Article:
If I were to put together an OT VIII process, it would go like this:

    (1) “Is there an inconsistency?”
    (2) (If yes) “Look at that inconsistency more closely.”
    (3) Now, Is there an inconsistency?”

    On Step (2), one would fully apply the 12 points of mindfulness. It may take as long as it takes. There is no rush. This step should be effortless. E-meter is not used. Actually, the idea here is to wean a person off any dependency on the E-meter. A dependency on E-meter would be an inconsistency.for somebody looking for enlightenment.

    The concept of inconsistency is described in the KHTK Looking section of this blog. It would be anything that doesn’t make sense, or which one feels conflicted about.

    The answer in step (3), may feed back into step (1), and so the process continues. If there is no inconsistency left in Step (3) then one starts anew with step (1).

    To me this is a fun process that treats life itself as a session.

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    • vinaire  On December 11, 2012 at 9:42 PM

      Anybody who is stable enough to spot inconsistencies can start with the OT VIII process above. The step (2) of that process is as follows:

      (2) (If yes) “Look at that inconsistency more closely.”

      If on step (2), a traumatic incident happens to come up then follow the procedure given in APPROACH TO LOOKING #1:

      (2-1) Locate the confusion (or the trauma)
      (2-2) Locate the shift (a shift in oneself)
      (2-3) Locate the shock (surprise or realization that triggered the shift)
      (2-4) Look more closely at the area of shock and shift.
      (2-5) Make sure there is nothing hidden or suppressed in that area.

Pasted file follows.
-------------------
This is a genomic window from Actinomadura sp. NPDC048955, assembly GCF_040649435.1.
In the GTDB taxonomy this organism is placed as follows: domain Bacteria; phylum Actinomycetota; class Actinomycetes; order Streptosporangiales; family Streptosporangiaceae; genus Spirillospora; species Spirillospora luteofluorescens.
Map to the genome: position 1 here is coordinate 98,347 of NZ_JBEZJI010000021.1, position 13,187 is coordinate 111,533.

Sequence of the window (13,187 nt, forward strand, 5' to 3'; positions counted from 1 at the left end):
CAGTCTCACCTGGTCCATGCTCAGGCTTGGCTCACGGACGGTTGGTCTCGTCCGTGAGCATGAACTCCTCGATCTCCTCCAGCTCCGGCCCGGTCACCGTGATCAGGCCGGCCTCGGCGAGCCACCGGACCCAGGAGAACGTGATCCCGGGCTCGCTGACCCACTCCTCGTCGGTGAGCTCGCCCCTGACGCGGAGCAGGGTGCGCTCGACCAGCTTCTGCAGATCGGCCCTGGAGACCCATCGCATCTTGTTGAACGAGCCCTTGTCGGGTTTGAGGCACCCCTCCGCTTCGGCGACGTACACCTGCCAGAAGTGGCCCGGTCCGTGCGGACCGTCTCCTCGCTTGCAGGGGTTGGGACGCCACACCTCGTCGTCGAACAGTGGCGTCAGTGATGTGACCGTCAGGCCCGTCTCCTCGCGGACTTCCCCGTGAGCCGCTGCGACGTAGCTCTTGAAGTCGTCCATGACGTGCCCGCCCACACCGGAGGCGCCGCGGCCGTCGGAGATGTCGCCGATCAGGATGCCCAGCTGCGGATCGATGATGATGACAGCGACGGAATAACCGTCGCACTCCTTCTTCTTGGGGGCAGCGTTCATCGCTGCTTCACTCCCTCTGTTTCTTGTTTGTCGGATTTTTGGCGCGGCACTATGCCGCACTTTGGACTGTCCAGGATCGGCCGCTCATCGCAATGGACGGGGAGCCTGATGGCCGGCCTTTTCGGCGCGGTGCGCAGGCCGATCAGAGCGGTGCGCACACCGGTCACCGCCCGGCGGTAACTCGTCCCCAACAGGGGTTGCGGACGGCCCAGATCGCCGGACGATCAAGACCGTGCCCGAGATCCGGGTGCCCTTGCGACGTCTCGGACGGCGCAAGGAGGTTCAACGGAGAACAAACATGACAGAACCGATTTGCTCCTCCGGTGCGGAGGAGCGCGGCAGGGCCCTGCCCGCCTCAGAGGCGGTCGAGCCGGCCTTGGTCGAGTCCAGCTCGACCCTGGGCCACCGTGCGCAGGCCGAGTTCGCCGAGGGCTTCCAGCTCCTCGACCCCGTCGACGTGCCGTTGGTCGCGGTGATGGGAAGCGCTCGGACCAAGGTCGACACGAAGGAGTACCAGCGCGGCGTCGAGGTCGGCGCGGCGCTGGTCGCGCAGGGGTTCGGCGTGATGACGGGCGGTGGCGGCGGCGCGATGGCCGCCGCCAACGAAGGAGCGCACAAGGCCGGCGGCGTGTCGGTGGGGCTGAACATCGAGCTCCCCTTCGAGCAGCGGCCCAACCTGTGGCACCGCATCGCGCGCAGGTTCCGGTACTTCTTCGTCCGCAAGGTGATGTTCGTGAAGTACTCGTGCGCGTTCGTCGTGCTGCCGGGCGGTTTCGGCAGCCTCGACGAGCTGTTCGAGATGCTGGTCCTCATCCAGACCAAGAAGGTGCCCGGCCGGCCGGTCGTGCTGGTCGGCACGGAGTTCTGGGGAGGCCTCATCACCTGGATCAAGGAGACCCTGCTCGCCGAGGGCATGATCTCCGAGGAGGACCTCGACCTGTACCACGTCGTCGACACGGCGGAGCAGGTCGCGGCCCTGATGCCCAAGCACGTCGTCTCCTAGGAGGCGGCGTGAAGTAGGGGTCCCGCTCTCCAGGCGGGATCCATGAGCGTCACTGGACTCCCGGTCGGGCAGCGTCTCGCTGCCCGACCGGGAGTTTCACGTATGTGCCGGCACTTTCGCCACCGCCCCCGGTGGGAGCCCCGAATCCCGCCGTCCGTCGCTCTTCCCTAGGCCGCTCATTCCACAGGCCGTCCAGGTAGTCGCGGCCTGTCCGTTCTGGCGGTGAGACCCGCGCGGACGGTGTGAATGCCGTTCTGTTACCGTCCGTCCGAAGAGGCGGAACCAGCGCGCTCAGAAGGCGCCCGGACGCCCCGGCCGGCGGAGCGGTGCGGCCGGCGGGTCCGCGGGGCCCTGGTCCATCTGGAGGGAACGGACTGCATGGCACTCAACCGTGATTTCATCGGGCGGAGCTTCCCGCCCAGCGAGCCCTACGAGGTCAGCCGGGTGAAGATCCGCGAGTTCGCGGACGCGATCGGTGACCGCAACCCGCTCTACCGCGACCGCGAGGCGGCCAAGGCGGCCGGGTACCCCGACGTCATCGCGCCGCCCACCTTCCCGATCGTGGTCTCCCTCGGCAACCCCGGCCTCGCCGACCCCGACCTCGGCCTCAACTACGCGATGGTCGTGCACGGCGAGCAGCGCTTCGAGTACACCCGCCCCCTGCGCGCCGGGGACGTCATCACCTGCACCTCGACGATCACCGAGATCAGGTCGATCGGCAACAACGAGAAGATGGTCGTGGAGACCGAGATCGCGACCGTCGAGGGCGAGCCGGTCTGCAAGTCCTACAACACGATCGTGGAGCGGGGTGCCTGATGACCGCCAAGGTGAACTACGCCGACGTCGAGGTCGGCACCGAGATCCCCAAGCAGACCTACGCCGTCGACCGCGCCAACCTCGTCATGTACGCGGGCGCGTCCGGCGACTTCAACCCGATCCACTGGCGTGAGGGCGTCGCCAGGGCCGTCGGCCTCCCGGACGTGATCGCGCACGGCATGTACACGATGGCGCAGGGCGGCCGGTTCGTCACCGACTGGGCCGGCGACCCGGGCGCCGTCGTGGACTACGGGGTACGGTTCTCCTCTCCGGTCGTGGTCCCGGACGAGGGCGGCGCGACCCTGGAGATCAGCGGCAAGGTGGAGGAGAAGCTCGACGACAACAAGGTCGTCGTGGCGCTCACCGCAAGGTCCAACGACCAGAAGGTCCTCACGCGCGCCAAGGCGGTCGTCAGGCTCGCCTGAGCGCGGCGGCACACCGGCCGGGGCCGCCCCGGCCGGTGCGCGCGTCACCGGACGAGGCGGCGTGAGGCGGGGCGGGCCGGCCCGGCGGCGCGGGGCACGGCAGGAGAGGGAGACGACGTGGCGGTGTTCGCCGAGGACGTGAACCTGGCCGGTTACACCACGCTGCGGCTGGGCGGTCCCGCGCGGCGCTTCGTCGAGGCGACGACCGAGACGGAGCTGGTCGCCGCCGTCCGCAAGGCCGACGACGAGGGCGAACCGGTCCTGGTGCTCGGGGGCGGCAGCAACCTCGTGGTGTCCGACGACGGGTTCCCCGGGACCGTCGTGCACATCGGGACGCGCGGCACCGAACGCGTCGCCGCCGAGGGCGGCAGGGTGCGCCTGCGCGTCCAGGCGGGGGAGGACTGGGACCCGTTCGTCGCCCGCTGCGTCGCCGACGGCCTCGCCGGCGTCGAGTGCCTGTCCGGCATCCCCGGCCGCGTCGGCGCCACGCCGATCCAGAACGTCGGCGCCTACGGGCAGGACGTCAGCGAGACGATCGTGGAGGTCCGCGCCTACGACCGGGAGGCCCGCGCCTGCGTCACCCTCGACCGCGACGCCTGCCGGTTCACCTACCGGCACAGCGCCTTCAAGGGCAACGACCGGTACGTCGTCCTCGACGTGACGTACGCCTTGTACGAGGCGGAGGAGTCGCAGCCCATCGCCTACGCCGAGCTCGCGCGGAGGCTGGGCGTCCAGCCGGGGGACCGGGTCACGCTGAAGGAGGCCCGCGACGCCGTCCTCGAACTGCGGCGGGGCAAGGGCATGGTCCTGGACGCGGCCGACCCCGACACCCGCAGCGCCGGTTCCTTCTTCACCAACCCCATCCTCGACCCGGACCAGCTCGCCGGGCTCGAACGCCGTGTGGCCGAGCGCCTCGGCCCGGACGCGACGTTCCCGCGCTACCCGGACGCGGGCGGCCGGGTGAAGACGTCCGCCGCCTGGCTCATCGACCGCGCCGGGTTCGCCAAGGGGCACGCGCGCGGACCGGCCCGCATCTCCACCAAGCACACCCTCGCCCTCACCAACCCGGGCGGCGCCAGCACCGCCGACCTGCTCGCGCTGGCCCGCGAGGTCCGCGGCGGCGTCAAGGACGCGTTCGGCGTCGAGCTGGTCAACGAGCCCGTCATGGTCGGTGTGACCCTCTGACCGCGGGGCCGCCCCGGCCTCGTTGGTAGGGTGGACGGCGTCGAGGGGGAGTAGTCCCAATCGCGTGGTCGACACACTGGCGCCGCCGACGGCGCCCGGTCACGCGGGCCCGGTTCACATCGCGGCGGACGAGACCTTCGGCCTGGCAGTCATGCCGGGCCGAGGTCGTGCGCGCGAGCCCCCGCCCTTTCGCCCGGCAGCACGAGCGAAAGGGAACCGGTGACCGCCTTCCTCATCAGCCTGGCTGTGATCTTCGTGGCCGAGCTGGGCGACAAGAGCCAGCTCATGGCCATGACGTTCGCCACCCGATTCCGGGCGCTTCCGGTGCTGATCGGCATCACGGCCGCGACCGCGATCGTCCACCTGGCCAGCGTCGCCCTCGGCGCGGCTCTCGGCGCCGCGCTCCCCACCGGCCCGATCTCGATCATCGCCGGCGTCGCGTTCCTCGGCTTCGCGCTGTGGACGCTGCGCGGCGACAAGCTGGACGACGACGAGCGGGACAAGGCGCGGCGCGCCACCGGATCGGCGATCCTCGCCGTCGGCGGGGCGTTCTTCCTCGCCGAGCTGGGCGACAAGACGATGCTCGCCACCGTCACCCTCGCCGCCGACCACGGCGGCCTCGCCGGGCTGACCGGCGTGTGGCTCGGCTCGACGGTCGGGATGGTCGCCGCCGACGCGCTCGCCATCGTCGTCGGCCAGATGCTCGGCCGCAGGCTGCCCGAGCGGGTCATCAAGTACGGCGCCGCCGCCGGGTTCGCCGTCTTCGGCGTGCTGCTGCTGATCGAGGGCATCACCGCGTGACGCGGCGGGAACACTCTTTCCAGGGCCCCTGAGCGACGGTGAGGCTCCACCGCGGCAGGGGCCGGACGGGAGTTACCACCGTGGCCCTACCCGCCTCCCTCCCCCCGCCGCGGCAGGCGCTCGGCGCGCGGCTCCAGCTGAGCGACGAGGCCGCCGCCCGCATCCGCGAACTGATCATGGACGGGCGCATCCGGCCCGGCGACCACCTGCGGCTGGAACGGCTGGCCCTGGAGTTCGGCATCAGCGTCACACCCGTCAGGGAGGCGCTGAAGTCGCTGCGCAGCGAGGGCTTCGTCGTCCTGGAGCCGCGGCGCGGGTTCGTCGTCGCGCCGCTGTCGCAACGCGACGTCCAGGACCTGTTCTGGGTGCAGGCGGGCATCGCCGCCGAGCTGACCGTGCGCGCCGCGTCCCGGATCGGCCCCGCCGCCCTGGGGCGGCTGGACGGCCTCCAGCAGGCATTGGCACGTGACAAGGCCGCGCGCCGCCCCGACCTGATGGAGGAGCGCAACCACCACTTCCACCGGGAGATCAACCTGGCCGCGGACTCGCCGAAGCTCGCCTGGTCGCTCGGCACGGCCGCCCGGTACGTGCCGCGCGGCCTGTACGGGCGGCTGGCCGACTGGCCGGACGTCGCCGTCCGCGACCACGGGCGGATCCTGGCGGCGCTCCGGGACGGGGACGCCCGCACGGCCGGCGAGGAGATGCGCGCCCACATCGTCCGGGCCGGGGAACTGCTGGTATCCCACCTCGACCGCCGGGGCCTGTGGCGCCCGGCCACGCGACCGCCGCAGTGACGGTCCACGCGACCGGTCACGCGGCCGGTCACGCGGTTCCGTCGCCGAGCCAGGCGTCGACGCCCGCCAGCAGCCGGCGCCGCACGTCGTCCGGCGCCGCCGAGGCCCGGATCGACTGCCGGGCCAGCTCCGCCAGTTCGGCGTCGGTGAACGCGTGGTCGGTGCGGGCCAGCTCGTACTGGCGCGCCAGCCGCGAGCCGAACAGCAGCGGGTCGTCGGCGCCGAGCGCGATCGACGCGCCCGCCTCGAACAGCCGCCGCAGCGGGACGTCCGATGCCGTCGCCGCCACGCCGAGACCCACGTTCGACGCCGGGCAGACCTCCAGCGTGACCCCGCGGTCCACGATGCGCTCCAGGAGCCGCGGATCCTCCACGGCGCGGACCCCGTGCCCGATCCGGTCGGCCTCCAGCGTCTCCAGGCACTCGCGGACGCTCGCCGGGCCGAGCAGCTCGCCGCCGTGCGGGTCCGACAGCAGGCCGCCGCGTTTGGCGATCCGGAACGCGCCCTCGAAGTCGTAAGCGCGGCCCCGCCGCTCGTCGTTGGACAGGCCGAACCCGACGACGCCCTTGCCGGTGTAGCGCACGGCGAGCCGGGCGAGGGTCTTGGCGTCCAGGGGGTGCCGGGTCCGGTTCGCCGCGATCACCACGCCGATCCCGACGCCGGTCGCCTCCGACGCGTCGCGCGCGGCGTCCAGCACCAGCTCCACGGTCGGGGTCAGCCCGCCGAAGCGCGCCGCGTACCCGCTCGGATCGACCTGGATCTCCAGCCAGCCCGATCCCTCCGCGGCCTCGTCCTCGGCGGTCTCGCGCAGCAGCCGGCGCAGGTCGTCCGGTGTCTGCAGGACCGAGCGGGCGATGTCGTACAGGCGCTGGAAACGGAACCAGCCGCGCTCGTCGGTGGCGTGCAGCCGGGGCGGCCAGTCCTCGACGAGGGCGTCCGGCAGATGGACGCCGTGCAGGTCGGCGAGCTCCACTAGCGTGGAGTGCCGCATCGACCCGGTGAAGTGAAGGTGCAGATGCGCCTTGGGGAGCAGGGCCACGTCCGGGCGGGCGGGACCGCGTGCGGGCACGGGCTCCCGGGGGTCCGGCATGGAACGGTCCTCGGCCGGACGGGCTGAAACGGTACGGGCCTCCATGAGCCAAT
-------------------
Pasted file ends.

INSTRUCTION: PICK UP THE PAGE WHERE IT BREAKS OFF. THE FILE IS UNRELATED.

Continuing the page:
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    • Chris Thompson  On December 11, 2012 at 9:53 PM

      works for me.

  • vinaire  On December 13, 2012 at 5:41 AM

    The following are ideas inspired by Per Schiøttz

    The key question is what is “I” and “you”? Thinking in these terms indicates a fixation on ‘self’. That fixation itself is charge.

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  • vinaire  On December 13, 2012 at 5:44 AM

    I am currently studying the following:

    PLATO

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    • vinaire  On December 13, 2012 at 5:49 AM

      This is a nice summation of SOCRATES:

      “He had his own religious faith: he believed in one God, and hoped in his modest way that death would not quite destroy him; but he knew that a lasting moral code could not be based upon so uncertain a theology. If one could build a system of morality absolutely independent of religious doctrine, as valid for the atheist as for the pietist, then theologies might come and go without loosening the moral cement that makes of wilful individuals the peaceful citizens of a community.”

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    • vinaire  On December 13, 2012 at 6:05 AM

      Socrates was not claiming any knowledge. He was simply getting people to look at inconsistencies and come up with their own answers. He was inspiring people to think freely.

      For this action, Socrates was considered to be dangerous and consequently, was asked to drink poison.